Dear Abby to CPAs: Mea culpa … sort of
Remember the flap a while back with Dear Abby? The one in which she said enrolled agents "are the only tax specialists licensed to practice before the IRS," thus dissing CPAs completely?
CPAs made some righteous noise at the time, and with good reason. And now, Ms. Van Buren has responded. And I quote, from her May 25 column:
Dear Abby: Regarding your column of April 12, 2010, and the letter about the man who refuses to file tax returns, your answer was only partially correct. In addition to enrolled agents, tax returns are also prepared by other licensed professionals. Certified public accountants are regulated by the various states and do a great deal of tax preparation.
Some tax attorneys may prepare income tax returns. The failure to file a tax return could be a crime, in which case the individual would need a tax attorney to represent him in trying to avoid a jail sentence. Communications to tax attorneys may be covered by the attorney-client privilege.
In addition, there are practitioners who are qualified both as attorneys and as CPAs. While many enrolled agents may also be CPAs, or even attorneys, you should not have restricted your recommendation to enrolled agents only.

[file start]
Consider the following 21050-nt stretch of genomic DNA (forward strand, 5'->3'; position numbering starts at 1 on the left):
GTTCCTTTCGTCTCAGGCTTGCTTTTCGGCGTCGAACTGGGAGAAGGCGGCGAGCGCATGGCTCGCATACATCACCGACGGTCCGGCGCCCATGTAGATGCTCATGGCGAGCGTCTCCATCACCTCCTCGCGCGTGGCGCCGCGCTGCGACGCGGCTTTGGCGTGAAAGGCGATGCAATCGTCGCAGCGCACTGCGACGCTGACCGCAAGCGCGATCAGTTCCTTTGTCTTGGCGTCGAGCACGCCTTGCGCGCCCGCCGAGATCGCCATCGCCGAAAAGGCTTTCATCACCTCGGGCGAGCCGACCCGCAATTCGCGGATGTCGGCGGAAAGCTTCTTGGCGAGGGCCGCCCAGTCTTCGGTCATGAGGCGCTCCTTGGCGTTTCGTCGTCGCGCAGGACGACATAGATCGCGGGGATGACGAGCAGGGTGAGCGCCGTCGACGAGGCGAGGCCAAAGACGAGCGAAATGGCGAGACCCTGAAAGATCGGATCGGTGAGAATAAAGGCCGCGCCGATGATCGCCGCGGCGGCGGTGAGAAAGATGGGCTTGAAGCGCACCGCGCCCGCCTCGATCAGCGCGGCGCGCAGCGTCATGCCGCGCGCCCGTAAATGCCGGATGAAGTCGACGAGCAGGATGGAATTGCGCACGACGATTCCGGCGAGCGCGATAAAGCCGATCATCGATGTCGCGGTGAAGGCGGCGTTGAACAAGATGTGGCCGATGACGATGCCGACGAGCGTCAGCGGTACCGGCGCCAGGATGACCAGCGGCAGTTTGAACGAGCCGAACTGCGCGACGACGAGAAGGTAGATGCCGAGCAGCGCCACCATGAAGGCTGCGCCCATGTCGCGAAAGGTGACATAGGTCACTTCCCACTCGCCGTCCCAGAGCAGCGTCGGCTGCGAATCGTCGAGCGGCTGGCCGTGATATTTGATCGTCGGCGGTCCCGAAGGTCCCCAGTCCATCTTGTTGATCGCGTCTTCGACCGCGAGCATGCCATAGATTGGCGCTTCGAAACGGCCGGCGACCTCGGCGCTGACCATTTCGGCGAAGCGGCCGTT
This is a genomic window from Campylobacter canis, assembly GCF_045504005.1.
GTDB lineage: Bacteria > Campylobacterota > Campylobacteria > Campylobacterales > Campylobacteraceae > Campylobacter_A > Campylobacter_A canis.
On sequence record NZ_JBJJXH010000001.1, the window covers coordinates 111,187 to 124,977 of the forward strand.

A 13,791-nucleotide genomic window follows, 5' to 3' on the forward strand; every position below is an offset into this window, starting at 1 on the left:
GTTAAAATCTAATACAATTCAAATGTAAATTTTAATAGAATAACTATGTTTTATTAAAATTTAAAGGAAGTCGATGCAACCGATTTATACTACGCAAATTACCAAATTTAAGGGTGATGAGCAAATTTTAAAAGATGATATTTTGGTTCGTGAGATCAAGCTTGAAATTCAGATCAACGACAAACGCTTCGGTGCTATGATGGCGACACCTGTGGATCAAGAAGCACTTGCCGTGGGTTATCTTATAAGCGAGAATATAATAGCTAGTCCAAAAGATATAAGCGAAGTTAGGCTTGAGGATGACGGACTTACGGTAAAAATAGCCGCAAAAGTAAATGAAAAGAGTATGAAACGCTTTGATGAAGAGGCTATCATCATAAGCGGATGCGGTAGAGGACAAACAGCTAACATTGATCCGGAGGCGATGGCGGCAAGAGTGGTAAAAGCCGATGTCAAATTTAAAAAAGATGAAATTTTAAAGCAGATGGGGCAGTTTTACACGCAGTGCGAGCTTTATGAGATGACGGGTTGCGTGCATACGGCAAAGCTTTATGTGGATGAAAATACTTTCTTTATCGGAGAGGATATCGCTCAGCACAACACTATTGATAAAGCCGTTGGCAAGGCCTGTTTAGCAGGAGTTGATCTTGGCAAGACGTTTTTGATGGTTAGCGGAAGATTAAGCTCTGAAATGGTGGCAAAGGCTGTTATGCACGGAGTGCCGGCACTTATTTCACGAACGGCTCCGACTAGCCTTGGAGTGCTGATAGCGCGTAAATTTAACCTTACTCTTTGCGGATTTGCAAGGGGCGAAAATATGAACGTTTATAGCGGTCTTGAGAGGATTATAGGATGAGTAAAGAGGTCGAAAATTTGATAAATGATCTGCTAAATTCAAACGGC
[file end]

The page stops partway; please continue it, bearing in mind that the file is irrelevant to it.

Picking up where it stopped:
-- Sydney S. Traum, JD, CPA, Miami Beach, Fla.
Dear Sydney: My thanks to you and the countless other CPAs and attorneys who wrote to correct me. I apologize for the omission. After wading through the tidal wave of mail, I contacted the National Association of Enrolled Agents (NAEA) for clarification and was told:
"There are many outstanding tax practitioners who are attorneys or CPAs, some of whom are members of NAEA. We do not wish to imply in any way that they are less qualified or capable in the field of taxation. We just want to call attention to the profession of enrolled agents and let the public know that they are the only tax practitioners SPECIFICALLY licensed by the Department of the Treasury."
It's nice to know Dear Abby has acknowledged her mistake, but it would have been even nicer to see her balance her NAEA-heavy response with a statement from the AICPA -- and I personally know at least one CPA who feels the same. Lord knows she had plenty of such statements to choose from.
What do you think, CPAs? Are you satisfied with that response?